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Contracts
University of Florida School of Law
Harrison, Jeffrey L.

Contracts

Professor Harrison

Fall 2010

I. Types

a. Contracts: promise supported by consideration (paid)

i. Unilateral- promise for performance

1. Finishing is acceptance. Not obligated to finish.

ii. Bilateral- promise for a promise

1. Beginning performance is acceptance. Accept when you begin.

2. If unclear, then it is bi. Bi is default unless specified.

iii. UCC 2-204 Formation in General- (1) A contract for sale of goods may be made in any manner sufficient to show agreement, including conduct by both parties which recognizes the existence of such a contract. (2) An agreement sufficient to constitute a contract for sale may be found even though the moment of its making is undetermined. (3) Even though one or more terms are left open a contract for sale does not fail for indefiniteness if the parties have intended to make a contract and there is a reasonably certain basis for giving an appropriate remedy.

b. Gratuitous promise: free promise

II. Types of Law

a. Restatement: summarizes common law

b. UCC: sale of goods

III. Remedying Breach

a. Purpose of Remedies- Re. 344- Remedies protect these interests:

i. “expectation interest,” being put in as good a position as he would have been in had the contract been performed,

1. Where I expected to be – where I ended up

ii. “reliance interest,” being reimbursed for loss caused by reliance on the contract by being put in as good a position as he would have been in had the contract not been made, or

1. Started with pre contract – result post contract

iii. “restitution interest,” having restored to him any benefit that he has conferred on the other party.

1. Value of what the other party got from you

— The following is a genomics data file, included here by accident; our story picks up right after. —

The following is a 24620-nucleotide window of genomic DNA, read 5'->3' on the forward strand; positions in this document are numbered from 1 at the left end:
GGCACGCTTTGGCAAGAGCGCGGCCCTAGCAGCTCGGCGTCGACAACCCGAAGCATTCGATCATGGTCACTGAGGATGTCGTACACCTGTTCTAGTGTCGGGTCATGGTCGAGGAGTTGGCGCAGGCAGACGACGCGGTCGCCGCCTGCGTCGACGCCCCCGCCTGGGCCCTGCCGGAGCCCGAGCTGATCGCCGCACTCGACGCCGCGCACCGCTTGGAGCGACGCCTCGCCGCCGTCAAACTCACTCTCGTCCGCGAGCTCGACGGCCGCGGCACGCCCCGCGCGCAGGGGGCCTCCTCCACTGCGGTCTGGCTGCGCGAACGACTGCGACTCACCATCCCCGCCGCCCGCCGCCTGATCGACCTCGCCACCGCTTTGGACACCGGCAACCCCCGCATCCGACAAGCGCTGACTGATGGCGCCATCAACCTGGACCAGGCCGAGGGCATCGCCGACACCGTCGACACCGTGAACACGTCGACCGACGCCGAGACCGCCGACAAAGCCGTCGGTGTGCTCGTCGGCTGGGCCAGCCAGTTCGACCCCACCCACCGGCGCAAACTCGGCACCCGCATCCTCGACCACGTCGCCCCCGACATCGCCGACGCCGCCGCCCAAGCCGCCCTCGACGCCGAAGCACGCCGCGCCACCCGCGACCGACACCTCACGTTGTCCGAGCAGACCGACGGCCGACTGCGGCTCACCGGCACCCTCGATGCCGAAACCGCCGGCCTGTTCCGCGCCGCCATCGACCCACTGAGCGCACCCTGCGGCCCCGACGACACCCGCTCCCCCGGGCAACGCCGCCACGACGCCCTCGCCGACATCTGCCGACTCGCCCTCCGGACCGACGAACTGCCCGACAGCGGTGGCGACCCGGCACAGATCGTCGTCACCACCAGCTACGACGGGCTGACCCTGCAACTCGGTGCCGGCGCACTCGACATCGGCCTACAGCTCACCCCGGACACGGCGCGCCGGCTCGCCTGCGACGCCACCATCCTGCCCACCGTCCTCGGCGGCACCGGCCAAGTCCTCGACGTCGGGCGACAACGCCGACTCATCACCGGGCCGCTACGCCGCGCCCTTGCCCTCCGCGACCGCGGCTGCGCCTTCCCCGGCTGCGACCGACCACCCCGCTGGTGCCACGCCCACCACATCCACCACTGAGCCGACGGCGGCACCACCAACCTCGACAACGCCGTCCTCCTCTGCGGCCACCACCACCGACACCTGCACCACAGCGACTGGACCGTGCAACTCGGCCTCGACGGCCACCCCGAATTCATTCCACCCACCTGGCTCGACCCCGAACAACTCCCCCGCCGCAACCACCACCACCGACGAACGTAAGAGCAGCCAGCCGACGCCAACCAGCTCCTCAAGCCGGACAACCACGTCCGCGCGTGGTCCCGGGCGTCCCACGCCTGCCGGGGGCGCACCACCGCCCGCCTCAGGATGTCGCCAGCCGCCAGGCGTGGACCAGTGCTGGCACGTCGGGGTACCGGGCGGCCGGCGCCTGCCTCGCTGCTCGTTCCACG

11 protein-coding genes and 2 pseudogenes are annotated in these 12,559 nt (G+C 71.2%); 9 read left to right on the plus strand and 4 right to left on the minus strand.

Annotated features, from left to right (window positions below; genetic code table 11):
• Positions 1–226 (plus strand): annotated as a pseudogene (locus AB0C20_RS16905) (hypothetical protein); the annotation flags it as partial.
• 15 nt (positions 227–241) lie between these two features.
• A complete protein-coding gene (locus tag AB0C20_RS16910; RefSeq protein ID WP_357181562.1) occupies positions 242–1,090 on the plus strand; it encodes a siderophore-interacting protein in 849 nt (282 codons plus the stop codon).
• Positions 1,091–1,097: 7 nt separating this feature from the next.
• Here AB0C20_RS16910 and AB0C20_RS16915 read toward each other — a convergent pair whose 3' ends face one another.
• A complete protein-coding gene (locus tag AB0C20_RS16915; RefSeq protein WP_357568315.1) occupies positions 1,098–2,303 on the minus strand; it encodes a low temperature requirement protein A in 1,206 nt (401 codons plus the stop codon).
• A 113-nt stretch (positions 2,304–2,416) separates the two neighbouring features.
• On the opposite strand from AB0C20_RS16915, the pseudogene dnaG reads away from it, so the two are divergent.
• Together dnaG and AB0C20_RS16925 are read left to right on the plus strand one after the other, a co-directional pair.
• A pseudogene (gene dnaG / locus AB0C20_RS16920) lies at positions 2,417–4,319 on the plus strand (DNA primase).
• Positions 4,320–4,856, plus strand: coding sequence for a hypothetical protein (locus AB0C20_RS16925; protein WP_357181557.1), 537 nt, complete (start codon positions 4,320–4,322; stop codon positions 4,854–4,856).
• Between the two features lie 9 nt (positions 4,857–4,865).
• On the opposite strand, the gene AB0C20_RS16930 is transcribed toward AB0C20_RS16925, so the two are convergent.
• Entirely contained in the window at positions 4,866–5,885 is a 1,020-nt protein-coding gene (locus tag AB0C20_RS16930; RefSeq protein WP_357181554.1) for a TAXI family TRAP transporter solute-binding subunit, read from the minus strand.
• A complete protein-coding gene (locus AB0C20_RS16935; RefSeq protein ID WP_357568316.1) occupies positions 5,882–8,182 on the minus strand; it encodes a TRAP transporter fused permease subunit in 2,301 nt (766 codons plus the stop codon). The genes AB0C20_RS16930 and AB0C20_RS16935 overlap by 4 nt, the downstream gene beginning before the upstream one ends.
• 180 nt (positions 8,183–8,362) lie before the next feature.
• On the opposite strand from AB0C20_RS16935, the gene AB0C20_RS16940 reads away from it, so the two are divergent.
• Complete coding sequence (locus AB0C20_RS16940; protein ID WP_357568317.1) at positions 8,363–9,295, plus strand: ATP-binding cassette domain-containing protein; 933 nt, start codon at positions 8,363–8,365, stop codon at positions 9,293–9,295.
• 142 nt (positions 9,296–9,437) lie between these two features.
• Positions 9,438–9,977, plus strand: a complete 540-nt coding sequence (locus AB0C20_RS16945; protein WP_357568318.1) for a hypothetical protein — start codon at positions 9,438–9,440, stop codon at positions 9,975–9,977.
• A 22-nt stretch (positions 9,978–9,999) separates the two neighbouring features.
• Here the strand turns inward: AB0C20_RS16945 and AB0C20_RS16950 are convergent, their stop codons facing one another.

b. US Naval v. Charter- Berkley shipped paperbacks early, made top paperback bestseller list, and sales of the hard copy books fell. Naval could recover the lost profits of the hardcover books (could not recover money for infringement because Berkley was licensed to sell the books.) Court looked at past sales for recovery.

i. Uncertainty is in favor of the non-breaching party. Sometimes the remedy is to place you in as good as a position as you would’ve been had the contract been performed (expectation).

c. Sullivan v. O’Connor- Sullivan entered contract to enhance her beauty and improve her nose with defendant surgeon, but he botched her nose up. Expectation damages were too speculative to award, so the court tried to go for reliance damages. She recovered: out of pocket expenses, the worsening of her condition, and the pain, suffering, and mental distress. Where defendant promises a specific outcome and pain and suffering go beyond that, plaintiff may sue for breach of contract.

i. If you use leverage to get a bonus, it is probably not as enforceable.

ii. Once you execute a gift, you do not get it back.

d. Economics

i. The duty to keep a contract at common law means a prediction that you must pay damages if you do not keep it, and nothing else.

ii. Efficient Breach Hypothesis- an option where the promisor will exercise an option to breach and pay expectation damages instead of performing when it is in her economic interest to do so.

iii. Pareto-Improving- transactions that make no one worse off while making someone else better off

iv. Kaldor-Hicks efficiency- compensating the promisee for the breach is irrelevant if the promisor’s gains from the breach exceed the promisee’s loss.

IV. Consideration

a. Re. 71 Requirement of Exchange; Types

i. To constitute consideration, a performance or a return promise must be bargained for.

ii. It is bargained for if it’s sought by the promisor in exchange for his promise and is given by the promisee in exchange for that promise.

iii. May be:

1. an act other than a promise, or

2. a forbearance, or

3. the creation, modification, or destruction of a legal relation.

iv. The performance or return promise may be given to the promisor or to some other person. It may be given by the promise or by some other person.